How to Clean & Restore a Cast Iron Skillet

Save

Cooking with cast-iron pans is often considered the gold standard, because of their ability to distribute heat evenly for a consistent dish every time -- like this perfect steak or this pizza recipe! For those who come across a piece of cast-iron cookware or have a family heirloom that seems past its prime, it is possible to restore them to their original condition, ready for regular use in your kitchen.

Restore rusted cast iron pans to their original glory.
Restore rusted cast iron pans to their original glory. (Image: Image by Tim & Mary Vidra)

Things You'll Need:

  • Oven with cleaning setting
  • Aluminum foil
  • Heat-safe gloves
  • Bucket or bin large enough to hold pans
  • Water
  • Distilled white vinegar
  • Liquid dishwashing soap, 1 Tablespoon
  • Scrubbing sponge and fine steel wool (optional)
  • Paper towels or cloth rag
  • Peanut oil

Getting Started

These classic pans really do stand the test of time. Look for the dirtier, more affordable options at flea markets, an old attic or one saved from a family member that came with some less than desirable remnants from past cooking adventures.

It's typical for layered rust and grime to build up over time, but this doesn't mean the pans should be discarded.
It's typical for layered rust and grime to build up over time, but this doesn't mean the pans should be discarded. (Image: Image by Tim & Mary Vidra)

Step One

Spread a layer of foil over the bottom rack of your oven. Lay the pan upside down on the top rack. The foil will work to catch all the baked off buildup, making for easy cleanup on your part.

If you have more than one pan to clean, place multiples in the oven at this stage to save time.
If you have more than one pan to clean, place multiples in the oven at this stage to save time. (Image: Image by Tim & Mary Vidra)

Step Two

Activate the cleaning setting on the stove and wait for the full cycle to complete. If your oven doesn’t have a self-cleaning setting, heat your oven to 425 degrees and begin checking the pan after two hours. Remove the pan from the oven after the cycle completes and pan has cooled. It will still look pretty rusty, but the majority of buildup should have loosened at this stage.

Plan for a day where you can open the windows or be working outside while the cleaning setting is activated to avoid harsh odors.
Plan for a day where you can open the windows or be working outside while the cleaning setting is activated to avoid harsh odors. (Image: Image by Tim & Mary Vidra)

Step Three

Immerse the pan in an equal parts water and white vinegar bath, finishing with 1 Tablespoon of liquid dishwashing soap. Allow to soak for three hours.

The rustier the pan is, the longer it should soak.
The rustier the pan is, the longer it should soak. (Image: Image by Tim & Mary Vidra)

Step Four

Remove and rinse pan well, wiping the remaining dirt away with paper towels or a cloth rag until completely dry.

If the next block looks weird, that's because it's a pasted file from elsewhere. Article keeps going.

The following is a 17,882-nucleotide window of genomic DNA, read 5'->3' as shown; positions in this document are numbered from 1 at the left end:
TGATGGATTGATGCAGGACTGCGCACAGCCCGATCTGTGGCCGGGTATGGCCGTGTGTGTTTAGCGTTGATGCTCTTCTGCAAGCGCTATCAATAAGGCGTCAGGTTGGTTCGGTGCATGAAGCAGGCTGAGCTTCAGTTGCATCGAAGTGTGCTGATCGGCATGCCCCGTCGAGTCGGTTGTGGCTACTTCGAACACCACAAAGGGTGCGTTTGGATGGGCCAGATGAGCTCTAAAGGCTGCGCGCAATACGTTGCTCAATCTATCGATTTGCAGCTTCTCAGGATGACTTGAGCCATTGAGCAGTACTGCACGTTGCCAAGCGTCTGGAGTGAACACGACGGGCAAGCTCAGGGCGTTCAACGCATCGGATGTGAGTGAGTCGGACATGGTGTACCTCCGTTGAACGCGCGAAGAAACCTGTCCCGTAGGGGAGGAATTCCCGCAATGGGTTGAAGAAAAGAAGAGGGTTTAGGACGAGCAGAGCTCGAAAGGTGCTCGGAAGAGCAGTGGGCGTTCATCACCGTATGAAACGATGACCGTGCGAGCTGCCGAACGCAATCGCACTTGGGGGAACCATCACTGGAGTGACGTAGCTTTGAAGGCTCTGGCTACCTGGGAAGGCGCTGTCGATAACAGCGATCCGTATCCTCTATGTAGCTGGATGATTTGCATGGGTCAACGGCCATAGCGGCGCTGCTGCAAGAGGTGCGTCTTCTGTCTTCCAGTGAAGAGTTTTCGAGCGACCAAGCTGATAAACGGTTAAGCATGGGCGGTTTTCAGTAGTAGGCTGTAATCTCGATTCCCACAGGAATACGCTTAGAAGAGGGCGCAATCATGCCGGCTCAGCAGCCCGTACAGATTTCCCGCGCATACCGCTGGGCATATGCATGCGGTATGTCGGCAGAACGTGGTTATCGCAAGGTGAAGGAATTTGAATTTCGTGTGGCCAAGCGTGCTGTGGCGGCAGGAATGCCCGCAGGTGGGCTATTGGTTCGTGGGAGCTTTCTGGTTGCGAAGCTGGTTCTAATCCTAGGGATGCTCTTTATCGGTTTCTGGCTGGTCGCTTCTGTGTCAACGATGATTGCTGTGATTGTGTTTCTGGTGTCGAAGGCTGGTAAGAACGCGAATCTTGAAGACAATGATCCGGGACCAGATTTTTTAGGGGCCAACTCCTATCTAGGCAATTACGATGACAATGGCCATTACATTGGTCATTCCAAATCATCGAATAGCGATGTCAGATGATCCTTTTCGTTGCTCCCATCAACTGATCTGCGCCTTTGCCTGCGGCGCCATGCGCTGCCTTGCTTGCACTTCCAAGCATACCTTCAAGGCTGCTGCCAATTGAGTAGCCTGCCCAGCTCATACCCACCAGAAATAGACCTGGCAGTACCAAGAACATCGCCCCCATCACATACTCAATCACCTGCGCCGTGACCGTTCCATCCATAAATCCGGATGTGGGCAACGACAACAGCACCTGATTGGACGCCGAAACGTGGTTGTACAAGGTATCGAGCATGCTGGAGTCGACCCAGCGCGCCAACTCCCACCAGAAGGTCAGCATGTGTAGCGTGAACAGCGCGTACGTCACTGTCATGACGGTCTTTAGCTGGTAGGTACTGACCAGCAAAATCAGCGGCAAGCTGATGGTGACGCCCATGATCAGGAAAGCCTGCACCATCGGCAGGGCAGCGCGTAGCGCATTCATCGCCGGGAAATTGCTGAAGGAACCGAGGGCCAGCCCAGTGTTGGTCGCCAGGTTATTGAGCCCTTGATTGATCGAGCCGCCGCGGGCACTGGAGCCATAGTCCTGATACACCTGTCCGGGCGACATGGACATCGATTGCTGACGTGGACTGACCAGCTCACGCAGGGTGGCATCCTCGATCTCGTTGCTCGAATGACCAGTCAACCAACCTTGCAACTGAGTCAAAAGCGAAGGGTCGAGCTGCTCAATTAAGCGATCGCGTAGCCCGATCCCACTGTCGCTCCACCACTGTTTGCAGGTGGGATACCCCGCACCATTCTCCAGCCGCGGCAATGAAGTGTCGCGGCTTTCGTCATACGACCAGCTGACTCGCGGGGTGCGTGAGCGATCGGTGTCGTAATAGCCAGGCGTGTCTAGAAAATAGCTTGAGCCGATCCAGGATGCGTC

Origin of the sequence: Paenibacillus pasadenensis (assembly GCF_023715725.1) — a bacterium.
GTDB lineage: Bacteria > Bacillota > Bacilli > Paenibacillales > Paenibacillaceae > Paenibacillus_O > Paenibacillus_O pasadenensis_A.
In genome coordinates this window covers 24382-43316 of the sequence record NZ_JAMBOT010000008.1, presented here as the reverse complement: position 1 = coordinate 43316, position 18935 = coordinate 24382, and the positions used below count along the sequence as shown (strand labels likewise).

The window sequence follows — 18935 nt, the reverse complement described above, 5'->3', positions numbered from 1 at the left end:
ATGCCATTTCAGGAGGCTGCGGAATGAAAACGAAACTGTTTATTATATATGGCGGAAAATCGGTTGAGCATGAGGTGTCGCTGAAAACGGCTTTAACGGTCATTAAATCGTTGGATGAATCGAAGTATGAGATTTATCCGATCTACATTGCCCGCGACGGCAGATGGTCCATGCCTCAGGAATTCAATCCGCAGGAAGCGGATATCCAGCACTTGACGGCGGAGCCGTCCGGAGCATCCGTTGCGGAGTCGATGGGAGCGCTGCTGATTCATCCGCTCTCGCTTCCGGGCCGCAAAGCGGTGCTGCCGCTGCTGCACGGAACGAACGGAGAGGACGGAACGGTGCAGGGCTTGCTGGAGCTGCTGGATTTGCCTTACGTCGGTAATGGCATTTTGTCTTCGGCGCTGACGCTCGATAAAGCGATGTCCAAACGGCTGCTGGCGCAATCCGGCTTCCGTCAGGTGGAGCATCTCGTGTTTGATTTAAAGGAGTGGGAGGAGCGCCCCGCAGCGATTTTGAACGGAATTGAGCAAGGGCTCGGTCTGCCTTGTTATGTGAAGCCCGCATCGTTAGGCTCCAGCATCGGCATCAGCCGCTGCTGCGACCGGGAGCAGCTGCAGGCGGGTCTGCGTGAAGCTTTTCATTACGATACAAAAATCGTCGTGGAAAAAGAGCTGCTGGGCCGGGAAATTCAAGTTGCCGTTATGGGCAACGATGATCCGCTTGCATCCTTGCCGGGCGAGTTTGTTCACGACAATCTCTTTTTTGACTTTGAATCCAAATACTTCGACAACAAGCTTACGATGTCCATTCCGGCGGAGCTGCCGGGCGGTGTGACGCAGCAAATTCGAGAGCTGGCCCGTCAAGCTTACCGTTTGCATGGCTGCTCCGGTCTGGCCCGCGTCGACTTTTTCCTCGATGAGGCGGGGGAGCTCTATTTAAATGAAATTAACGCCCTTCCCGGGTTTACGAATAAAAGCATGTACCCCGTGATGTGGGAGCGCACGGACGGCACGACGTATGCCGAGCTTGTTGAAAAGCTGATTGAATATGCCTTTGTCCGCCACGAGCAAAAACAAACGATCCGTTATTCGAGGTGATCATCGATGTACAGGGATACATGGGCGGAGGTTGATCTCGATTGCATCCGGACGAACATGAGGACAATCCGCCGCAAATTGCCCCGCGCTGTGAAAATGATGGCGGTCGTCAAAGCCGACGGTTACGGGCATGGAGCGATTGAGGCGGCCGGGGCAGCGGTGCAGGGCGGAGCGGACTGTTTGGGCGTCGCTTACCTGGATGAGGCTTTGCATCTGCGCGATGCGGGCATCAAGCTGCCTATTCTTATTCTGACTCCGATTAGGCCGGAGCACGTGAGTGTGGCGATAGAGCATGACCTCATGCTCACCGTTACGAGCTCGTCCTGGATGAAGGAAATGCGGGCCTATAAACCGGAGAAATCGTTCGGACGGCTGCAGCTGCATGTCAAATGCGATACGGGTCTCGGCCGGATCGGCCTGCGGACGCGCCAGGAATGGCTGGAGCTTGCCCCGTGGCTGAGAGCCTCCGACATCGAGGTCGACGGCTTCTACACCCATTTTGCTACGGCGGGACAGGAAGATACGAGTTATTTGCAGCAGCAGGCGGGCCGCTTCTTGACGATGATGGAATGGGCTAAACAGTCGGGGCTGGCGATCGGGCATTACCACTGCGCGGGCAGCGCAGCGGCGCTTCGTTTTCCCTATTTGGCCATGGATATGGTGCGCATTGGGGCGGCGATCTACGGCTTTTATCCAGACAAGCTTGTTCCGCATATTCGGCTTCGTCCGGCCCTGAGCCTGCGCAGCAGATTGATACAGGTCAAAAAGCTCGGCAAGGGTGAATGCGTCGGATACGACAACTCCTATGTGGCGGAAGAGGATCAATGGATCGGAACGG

If any additional rust or buildup remains, continue to scrub with a sponge or fine steel wool until smooth.
If any additional rust or buildup remains, continue to scrub with a sponge or fine steel wool until smooth. (Image: Image by Tim & Mary Vidra)

Step Five

The pan is now ready for seasoning. Seasoning is the process of creating a nonstick surface, and if properly cared for, the seasoned coating will last.

Wipe peanut oil on the entire pan (inside, out and handle) to coat.

If you already have cast-iron skillets in great shape that just need an updated seasoning, this next set of steps is for you.
If you already have cast-iron skillets in great shape that just need an updated seasoning, this next set of steps is for you. (Image: Image by Tim & Mary Vidra)

Step Six

Place the pan on the top oven rack upside down, and heat at 350 degrees for one hour. This process allows the pan’s pores to open up and absorb the oil, closing again to retain it when cooled. After removing the pan from the oven, it will have that classic sheen and is ready for use.

This pan is seasoned and ready for use.
This pan is seasoned and ready for use. (Image: Image by Tim & Mary Vidra)

Before and After

Using this method, you'll take a pan that looked like it belonged in the trash bin to a beautifully restored piece of cookware, filled with history and fit for display. It just goes to show how these timeless pieces of cookware really are, especially when properly cared for.

It’s hard to believe these are actually the same rusty and grimy skillets we began with.
It’s hard to believe these are actually the same rusty and grimy skillets we began with. (Image: Image by Tim & Mary Vidra)

Now Cook!

Now that you've gotten your cast iron pan into tip top shape, time to get cookin'. This steak recipe is the perfect place to start!

(Image: Jackie Dodd)

Related Searches

Promoted By Zergnet

Comments

You May Also Like

Related Searches

Check It Out

22 DIY Ways to Update Your Home on a Small Budget

M
Is DIY in your DNA? Become part of our maker community.
Submit Your Work!